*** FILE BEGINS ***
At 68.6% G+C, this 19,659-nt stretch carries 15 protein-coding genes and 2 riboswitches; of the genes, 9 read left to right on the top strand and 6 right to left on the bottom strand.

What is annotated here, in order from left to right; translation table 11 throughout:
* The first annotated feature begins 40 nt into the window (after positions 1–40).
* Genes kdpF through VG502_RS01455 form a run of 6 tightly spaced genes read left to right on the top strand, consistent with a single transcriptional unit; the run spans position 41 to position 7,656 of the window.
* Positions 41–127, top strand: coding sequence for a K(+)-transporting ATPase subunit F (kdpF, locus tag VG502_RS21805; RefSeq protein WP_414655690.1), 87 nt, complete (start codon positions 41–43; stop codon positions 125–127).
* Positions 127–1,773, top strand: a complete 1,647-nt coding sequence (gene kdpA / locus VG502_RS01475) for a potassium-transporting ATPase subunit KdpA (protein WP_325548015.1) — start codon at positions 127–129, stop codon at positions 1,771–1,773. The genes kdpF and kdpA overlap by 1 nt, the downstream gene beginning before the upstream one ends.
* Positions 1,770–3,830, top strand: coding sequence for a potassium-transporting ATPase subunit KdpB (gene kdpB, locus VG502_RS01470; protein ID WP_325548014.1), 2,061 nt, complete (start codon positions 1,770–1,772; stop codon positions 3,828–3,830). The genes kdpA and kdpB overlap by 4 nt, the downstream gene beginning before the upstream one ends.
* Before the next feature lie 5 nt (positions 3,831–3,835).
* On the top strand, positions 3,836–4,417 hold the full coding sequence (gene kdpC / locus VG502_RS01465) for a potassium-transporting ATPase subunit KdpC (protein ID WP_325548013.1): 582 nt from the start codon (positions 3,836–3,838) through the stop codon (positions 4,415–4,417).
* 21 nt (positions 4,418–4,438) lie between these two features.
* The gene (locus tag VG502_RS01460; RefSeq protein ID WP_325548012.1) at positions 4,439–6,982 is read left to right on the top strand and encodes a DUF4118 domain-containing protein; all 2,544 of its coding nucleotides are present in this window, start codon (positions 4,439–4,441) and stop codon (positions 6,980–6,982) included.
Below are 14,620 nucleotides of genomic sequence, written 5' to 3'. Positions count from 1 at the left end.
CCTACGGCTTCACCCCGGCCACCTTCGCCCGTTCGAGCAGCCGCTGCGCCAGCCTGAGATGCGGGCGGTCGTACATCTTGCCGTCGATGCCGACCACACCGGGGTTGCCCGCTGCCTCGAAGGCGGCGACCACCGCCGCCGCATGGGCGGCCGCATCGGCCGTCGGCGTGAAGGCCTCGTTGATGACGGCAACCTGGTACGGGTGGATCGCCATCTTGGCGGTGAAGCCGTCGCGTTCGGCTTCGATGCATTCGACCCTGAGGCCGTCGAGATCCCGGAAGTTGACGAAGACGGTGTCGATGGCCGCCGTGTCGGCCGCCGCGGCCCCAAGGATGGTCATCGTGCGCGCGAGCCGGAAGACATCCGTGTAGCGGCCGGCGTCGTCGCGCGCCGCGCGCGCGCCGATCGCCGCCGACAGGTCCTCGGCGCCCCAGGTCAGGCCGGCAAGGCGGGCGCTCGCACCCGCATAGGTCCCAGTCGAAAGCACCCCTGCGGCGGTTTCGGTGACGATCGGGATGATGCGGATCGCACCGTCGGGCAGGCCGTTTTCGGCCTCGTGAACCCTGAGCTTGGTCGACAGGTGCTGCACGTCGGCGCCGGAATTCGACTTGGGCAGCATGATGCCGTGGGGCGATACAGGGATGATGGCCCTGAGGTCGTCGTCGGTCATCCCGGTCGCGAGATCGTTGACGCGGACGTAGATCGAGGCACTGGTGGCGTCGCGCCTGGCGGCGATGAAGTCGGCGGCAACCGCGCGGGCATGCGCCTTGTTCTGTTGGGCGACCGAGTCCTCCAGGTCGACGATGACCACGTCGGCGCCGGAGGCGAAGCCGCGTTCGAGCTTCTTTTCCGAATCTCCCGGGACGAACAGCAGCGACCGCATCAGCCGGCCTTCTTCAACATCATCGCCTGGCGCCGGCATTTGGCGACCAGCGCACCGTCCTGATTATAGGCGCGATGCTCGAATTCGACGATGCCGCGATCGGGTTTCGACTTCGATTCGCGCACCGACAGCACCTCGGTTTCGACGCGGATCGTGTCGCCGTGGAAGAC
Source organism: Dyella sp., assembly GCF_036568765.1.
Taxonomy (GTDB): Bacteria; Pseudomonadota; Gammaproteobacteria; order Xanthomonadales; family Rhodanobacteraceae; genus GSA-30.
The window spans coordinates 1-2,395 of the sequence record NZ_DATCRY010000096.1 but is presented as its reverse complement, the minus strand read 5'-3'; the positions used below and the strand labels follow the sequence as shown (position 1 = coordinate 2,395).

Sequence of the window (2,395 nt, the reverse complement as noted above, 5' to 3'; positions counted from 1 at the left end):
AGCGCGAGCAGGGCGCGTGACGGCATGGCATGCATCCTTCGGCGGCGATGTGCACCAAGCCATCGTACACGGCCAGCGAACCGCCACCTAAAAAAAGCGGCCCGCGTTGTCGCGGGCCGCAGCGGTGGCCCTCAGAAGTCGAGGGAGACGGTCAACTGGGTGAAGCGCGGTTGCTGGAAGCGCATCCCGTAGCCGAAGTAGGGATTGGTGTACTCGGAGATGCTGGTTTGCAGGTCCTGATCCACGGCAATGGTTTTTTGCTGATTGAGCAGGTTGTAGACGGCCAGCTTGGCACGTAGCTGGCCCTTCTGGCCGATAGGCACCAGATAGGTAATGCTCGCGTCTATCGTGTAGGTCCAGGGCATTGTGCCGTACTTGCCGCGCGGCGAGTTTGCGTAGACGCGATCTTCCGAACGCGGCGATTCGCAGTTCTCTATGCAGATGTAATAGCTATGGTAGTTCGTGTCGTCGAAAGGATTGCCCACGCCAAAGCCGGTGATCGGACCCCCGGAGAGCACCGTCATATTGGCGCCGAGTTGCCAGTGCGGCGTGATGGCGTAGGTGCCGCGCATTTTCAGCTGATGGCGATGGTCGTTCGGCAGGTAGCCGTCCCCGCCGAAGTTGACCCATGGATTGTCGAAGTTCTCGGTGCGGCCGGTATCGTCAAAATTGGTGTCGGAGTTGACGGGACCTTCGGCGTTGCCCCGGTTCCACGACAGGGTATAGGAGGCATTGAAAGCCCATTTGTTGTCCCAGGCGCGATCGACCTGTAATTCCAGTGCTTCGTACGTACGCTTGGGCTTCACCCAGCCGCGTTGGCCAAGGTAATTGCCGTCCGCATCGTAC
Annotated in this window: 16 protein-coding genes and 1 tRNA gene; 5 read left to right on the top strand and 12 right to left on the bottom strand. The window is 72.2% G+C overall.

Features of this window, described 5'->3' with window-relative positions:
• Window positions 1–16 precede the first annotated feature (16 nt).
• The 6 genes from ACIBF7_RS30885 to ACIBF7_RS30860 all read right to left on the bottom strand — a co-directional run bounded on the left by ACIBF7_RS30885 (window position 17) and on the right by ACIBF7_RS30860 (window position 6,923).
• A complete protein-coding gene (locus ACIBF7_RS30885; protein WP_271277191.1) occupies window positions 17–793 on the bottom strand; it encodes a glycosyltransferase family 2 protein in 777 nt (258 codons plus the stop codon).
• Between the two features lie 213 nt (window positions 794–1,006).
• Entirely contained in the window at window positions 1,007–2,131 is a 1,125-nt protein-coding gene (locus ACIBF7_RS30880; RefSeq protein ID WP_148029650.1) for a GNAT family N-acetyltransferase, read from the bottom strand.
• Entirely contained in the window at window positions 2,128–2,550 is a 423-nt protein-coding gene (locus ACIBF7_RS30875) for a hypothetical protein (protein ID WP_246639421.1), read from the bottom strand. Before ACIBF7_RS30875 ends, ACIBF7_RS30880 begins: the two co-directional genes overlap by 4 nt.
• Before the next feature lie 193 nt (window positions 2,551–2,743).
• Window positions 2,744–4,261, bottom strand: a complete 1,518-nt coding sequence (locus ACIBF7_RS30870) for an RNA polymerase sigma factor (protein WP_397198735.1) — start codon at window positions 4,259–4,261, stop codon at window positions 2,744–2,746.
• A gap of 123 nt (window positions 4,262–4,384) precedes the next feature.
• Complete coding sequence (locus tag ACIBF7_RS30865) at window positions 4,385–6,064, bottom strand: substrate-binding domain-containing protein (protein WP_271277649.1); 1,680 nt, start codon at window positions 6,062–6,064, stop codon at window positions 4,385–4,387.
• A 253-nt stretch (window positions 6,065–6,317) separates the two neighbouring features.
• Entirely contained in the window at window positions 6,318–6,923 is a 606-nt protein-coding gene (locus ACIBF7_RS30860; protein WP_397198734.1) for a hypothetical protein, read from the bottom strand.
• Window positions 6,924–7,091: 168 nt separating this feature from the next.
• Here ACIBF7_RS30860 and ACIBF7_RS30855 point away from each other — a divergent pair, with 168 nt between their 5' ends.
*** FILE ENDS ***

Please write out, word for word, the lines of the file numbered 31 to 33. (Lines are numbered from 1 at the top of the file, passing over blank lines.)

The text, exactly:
• A 253-nt stretch (window positions 6,065–6,317) separates the two neighbouring features.
• Entirely contained in the window at window positions 6,318–6,923 is a 606-nt protein-coding gene (locus ACIBF7_RS30860; protein WP_397198734.1) for a hypothetical protein, read from the bottom strand.
• Window positions 6,924–7,091: 168 nt separating this feature from the next.